If you're wondering how in the world you're going to accomplish the feat of writing a perfect query letter, don't worry. There is help! There are many agent blogs that give great advice on query letters. One I particularly like is Agent Kristin Nelson's blog, Pub Rants. She has a ton of advice about writing in general and how to perfect your query letter.

    Another great place to get feedback for a query letter is a writing group. I've said it before, but it bears repeating. Joining a writers' group is a great way to get feedback and strengthen your writing. Also, if your budget allows, consider going to a writers' conference. They are great places to meet editors and agents, hear advice about how to write a great query letter, and network with other writers.



    Don't Steal My Book!

     There is a strange phenomenon I have encountered in the course of being an editor, both in-house and freelance. The first time I came across it, I was dumbfounded by it, and it has become no less mystifying to me since then.

    What is this baffling occurrence? It's when authors send a manuscript for consideration along with a strongly worded letter warning the recipient against stealing the book.

    I once even had an author insist on a face-to-face meeting (another big no-no) who claimed that another publishing company she'd submitted her work to had come out with a book very similiar to hers right after she submitted her book to them. She was very distrustful and reluctant to leave anything with me to look at because she was afraid we might steal her work too.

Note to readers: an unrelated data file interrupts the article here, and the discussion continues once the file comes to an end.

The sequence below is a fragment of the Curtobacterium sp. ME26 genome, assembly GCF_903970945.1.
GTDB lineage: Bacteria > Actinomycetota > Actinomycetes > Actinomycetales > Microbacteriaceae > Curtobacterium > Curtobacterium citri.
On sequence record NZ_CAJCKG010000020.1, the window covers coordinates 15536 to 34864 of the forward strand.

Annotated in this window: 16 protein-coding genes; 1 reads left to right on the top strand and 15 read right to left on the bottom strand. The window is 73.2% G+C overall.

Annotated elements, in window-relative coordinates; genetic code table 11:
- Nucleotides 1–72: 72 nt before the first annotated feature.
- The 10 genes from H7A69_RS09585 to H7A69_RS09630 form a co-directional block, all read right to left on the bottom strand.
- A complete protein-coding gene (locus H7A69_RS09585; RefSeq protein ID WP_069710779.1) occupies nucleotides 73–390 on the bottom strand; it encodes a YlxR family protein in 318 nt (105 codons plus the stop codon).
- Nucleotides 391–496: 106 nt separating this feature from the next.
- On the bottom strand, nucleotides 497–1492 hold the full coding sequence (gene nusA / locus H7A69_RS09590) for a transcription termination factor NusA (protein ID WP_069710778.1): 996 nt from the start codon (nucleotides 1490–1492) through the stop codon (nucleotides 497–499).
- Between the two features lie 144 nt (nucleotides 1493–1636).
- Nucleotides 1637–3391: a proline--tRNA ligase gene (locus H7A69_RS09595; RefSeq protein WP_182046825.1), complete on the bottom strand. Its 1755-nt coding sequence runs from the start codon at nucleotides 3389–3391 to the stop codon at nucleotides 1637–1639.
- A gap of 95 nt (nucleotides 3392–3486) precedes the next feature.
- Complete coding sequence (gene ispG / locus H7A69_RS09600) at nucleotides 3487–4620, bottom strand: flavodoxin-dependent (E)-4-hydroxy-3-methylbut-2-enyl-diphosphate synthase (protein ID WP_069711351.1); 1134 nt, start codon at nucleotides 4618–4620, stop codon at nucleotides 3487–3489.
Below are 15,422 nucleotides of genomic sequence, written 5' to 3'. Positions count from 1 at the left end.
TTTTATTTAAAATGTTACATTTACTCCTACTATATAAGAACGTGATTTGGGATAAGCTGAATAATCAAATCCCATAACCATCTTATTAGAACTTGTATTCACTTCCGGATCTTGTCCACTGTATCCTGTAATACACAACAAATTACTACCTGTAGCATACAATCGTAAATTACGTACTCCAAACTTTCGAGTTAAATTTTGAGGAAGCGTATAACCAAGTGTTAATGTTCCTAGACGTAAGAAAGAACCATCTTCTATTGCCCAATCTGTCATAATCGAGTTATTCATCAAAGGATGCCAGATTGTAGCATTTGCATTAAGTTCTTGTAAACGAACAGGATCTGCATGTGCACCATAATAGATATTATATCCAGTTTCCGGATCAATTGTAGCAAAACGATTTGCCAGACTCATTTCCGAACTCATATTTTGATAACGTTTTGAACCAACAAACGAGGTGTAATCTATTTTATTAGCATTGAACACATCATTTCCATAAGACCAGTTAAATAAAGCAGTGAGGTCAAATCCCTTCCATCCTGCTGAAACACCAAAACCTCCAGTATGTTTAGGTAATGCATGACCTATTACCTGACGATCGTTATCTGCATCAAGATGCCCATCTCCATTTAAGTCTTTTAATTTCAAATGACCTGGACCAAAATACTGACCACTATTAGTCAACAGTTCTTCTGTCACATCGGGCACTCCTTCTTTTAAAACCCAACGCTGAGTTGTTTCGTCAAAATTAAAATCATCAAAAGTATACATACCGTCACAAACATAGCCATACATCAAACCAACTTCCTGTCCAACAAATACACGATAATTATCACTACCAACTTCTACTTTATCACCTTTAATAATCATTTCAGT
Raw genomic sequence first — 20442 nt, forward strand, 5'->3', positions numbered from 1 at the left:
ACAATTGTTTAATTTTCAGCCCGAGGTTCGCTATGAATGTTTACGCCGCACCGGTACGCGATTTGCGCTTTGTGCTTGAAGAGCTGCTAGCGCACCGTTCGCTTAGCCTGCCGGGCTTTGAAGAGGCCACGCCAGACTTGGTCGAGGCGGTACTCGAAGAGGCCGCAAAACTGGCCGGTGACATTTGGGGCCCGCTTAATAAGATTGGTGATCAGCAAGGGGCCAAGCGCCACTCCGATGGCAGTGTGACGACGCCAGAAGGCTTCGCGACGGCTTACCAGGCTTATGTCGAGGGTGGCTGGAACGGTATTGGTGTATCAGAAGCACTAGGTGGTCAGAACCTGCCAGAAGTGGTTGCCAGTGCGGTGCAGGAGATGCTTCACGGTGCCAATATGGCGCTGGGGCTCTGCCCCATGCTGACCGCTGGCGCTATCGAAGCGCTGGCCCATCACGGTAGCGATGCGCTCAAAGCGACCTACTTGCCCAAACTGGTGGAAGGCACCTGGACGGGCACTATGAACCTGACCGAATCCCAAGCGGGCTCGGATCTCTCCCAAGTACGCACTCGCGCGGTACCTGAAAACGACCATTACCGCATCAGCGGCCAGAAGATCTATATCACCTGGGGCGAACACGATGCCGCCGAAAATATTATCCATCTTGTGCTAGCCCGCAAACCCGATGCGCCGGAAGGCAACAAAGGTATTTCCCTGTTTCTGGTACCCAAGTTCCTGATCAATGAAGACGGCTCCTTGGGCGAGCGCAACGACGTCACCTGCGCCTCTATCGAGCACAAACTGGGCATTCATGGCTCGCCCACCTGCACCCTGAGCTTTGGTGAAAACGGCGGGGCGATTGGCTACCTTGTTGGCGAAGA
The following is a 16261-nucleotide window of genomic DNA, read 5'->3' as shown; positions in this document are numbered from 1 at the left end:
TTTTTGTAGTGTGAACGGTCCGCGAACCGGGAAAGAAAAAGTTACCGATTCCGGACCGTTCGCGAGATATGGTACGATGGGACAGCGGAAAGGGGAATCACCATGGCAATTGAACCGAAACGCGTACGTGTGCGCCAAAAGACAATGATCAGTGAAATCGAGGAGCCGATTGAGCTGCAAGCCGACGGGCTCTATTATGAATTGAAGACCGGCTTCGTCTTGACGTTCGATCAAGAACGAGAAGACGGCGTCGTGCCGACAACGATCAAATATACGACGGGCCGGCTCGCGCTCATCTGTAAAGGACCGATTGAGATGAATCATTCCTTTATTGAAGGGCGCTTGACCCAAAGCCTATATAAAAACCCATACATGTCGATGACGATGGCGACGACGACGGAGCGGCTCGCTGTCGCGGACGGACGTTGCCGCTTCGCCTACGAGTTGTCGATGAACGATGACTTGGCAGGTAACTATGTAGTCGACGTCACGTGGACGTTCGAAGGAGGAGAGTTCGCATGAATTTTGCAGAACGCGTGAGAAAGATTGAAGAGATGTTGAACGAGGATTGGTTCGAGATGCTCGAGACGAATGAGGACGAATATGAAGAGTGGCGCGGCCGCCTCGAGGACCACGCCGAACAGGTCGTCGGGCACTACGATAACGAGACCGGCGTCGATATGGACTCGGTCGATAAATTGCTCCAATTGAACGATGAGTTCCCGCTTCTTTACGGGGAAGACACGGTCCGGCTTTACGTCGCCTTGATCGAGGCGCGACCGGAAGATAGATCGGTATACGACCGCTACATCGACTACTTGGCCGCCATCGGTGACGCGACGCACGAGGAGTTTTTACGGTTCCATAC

I can assure you that the other publishing company coming out with the book similar to hers was purely coincidental. I know this because first of all, she said they came out with the book a couple of months after she submitted her manuscript, and publishing companies work much further in advance than that. Most publishing companies have their schedules lined out a couple of years in advance, and there's no way a book would be ready to publish only two months after it was submitted. Second, after looking at her books, I can tell you with confidence that they were not ready to be published. She was a new author, and her writing was not quite up to par. 

    This phenomenon is confusing to me for a couple of reasons. First, an author presumably trusts that a publishing company is competent enough to edit, publish, and promote his or her book but doesn't trust them enough not to steal his or her work. That's just illogical. Second, most authors who have put any effort into learning about the process of publishing realize that publisher receive hundreds (and most of the time thousands) of unsolicited queries every year. They are not hard up for books to publish. If a publisher thinks your work is good enough to publish, you'll probably get published. If the publisher doesn't thinks so, it'll just pass on the work and move on. The likelihood of a publisher stealing your work is extremely slim. 

    By sending such a warning, you're starting off on the wrong foot with a publisher (or an agent, for that matter). It screams, "High maintenance! Hard to work with! Prima donna!" Trust me, this is not the message you want to send to a publisher you want to work with.

    So, you might ask, how can I protect myself from those rogue publishers and agents who are out there stealing authors' books willy-nilly? First of all, relax. I can say with a lot of confidence that this is not going to happen. Agents and publishers are interested in promoting authors and publishing books, not plagiarizing their material. If you must, you can mail your work to yourself in a sealed envelope. Having a date stamp on the material will show without a doubt that you are the author of your work by a certain date. It really isn't necessary to apply for a copyright until your work is being published, although you may also do that if it will make you feel better.

    But most of all, just take a deep breath, calm down, and realize that publishers and agents aren't out to get you (although it might feel like it after a few rejections). There are many other things you can spend your time and energy concentrating on, like revising your manuscript so it's the best it can be and writing a killer query letter.